FCC stepping in on Minnesota’s Charter case

Ars Technica reports

The Federal Communications Commission is intervening in a court case in order to help Charter Communications avoid utility-style consumer protections related to its phone service in Minnesota. The FCC and Charter both want to avoid a precedent that could lead other states to impose stricter consumer protection rules on VoIP (Voice over Internet Protocol) phone service offered by cable companies.

The FCC has never definitively settled the regulatory status of VoIP. By contrast, traditional landline phone service and mobile phone service are both classified as “telecommunications services” by the FCC, a distinction that places them under the same Title II common carrier regulatory framework that applies to broadband Internet access. But the FCC has never decided whether VoIP services offered by cable companies are telecommunications or “information services,” which aren’t as heavily regulated.

The Minnesota Public Utilities Commission (MPUC) hoped to fill this regulatory void by trying to re-impose utility rules on Charter’s Spectrum phone service. (Charter used to be subject to Minnesota’s utility rules but evaded them starting in 2013 by transferring its phone customers to a different subsidiary.) Minnesota wants Charter to collect fees from customers in order to contribute to state programs that help poor people and the hearing-impaired access telephone service. Customers should also be able to appeal to the MPUC in the event of disputes with Charter, the state regulatory body says.

The article is good, detailed, worth reading in full. I’ll just borrow from their presentaiton of both sides…

Rule of law rendered obsolete?

Minnesota argues that VoIP phone service shouldn’t come with fewer consumer protections simply because it is provided over a different kind of network than traditional circuit-switched landline phones.

“This case presents an important question of nationwide significance: whether the rule of law may be rendered obsolete by technological innovation,” the state utility commission said.

The district court’s finding that Charter’s VoIP service is not telecommunications “strips the MPUC of its authority to regulate VoIP telephone service, [and] is contrary to binding decisions of this Court, FCC precedent, and the longstanding system of cooperative federalism established under the Telecommunications Act,” the state commission said.

The PUC also urged the appeals court to declare that Charter’s phone service is telecommunications “under the plain language of the Telecommunications Act.” The federal statute defines telecommunications as “the transmission, between or among points specified by the user, of information of the user’s choosing, without change in the form or content of the information as sent and received.”

Charter’s argument

Charter argues that the case hinges on just one question: whether Charter’s VoIP phone service is an information service under the federal communications statute.

Charter phone service “offers the ability to convert the protocol of calls when Charter’s network interconnects with other carriers,” thus fitting the statutory definition of information services as those that offer the “capability for… transforming [or] processing… information via telecommunications,” Charter wrote.

Minnesota is the only state in Charter’s footprint that “seeks to extend its regulatory reach to encompass advanced services,” the company wrote.

“Its approach not only ignores text and precedent, but would allow every state to impose idiosyncratic rules, creating a nationwide patchwork of requirements that would frustrate the FCC’s longstanding policy of insulating advanced services from such a regulatory morass,” Charter wrote.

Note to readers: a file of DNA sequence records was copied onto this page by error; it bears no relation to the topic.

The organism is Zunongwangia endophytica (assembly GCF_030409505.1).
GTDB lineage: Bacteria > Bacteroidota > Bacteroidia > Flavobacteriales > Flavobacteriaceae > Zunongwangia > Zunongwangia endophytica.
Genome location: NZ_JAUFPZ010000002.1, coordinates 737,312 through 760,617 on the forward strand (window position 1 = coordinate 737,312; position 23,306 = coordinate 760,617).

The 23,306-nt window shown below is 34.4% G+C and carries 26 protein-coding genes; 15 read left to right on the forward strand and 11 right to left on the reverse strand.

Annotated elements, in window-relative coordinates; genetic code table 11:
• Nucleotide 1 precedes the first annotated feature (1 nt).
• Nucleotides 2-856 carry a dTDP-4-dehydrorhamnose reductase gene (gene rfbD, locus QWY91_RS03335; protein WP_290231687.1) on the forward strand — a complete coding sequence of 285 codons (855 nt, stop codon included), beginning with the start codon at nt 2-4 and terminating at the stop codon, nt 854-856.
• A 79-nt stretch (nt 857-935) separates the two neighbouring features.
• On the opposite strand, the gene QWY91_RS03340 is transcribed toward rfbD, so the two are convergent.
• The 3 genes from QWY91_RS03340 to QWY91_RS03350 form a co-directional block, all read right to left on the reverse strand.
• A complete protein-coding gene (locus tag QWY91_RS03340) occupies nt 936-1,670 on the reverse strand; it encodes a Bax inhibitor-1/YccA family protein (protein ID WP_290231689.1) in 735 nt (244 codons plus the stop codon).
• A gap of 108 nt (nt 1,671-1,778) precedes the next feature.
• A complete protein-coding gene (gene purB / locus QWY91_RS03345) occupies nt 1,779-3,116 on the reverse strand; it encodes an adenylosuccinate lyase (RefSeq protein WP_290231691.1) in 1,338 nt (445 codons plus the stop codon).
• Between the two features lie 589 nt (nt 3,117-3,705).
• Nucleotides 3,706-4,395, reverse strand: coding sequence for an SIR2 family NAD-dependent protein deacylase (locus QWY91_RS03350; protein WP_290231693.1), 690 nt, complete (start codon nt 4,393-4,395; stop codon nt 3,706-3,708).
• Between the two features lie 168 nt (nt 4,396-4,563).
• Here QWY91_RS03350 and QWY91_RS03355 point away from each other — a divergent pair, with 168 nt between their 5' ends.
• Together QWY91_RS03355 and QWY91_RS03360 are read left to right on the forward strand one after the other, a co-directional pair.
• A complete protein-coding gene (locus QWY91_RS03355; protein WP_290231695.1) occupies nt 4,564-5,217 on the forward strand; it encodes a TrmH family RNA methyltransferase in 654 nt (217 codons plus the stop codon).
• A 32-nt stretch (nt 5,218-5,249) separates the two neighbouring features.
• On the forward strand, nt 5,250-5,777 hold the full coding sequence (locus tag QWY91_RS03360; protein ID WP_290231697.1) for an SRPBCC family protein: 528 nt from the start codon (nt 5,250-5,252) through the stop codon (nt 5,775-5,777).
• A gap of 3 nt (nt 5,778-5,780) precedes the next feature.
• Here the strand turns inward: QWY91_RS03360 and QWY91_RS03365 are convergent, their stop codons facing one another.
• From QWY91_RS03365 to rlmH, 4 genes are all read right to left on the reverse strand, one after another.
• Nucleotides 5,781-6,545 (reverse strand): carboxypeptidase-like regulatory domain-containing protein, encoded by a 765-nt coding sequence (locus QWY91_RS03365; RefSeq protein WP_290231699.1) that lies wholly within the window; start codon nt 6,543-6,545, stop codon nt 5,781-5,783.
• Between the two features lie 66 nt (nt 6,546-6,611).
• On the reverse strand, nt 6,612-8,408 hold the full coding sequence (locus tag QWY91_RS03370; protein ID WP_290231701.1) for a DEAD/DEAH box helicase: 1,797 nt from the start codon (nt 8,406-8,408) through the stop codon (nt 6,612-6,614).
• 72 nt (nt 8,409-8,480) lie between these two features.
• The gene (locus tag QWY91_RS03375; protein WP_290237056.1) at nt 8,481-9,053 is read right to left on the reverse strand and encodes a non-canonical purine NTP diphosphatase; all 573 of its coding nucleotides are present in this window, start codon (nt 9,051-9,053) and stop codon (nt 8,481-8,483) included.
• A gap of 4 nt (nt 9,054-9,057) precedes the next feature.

Charter got support from other telecom companies that want to avoid stricter regulation of VoIP phone services. The brief filed by AT&T, Verizon, and USTelecom argues that VoIP is an information service because it converts voice signals from one format to another in order to carry phone calls to and from traditional landlines. AT&T and Verizon both offer utility landline phone services but are shifting toward VoIP services and want to shed the utility regulations that have long applied to phone networks.

Cable industry lobby group NCTA-The Internet & Television Association similarly filed a brief supporting Charter. “Preventing the imposition of utility regulation on VoIP will promote continued competition and benefit consumers,” NCTA wrote.

It’s hard when to consumers a phone is a phone is a phone. Internet access is internet access is internet access. But each supplier of phone/internet is treated so differently in terms of policy. That’s not a level playing field for the industry. What is also difficult is that consumers need protection. Increasingly residents need phone/internet access to live as active members of society. Yet not everyone can afford access – sometimes that a low-income issue and sometimes that’s a higher than normal prices issue. Universal service funds (in one shape or another) help get everyone online. Do we want everyone online or not? Because life without a phone/internet access is not a level playing field either. I guess the question is – which field do we want to level?

This entry was posted in Cable, MN, Policy by Ann Treacy. Bookmark the permalink.

About Ann Treacy

I have a Master’s Degree in Library and Information Science. I have been interested or involved in providing access to information through the Internet since 1994, when I worked for Minnesota’s first Internet service provider. I am pleased to be a part of the Blandin on Broadband Team. I also work with MN Coalition on Government Information, Minnesota Rural Partners, and the American Society for Information Science and Technology.

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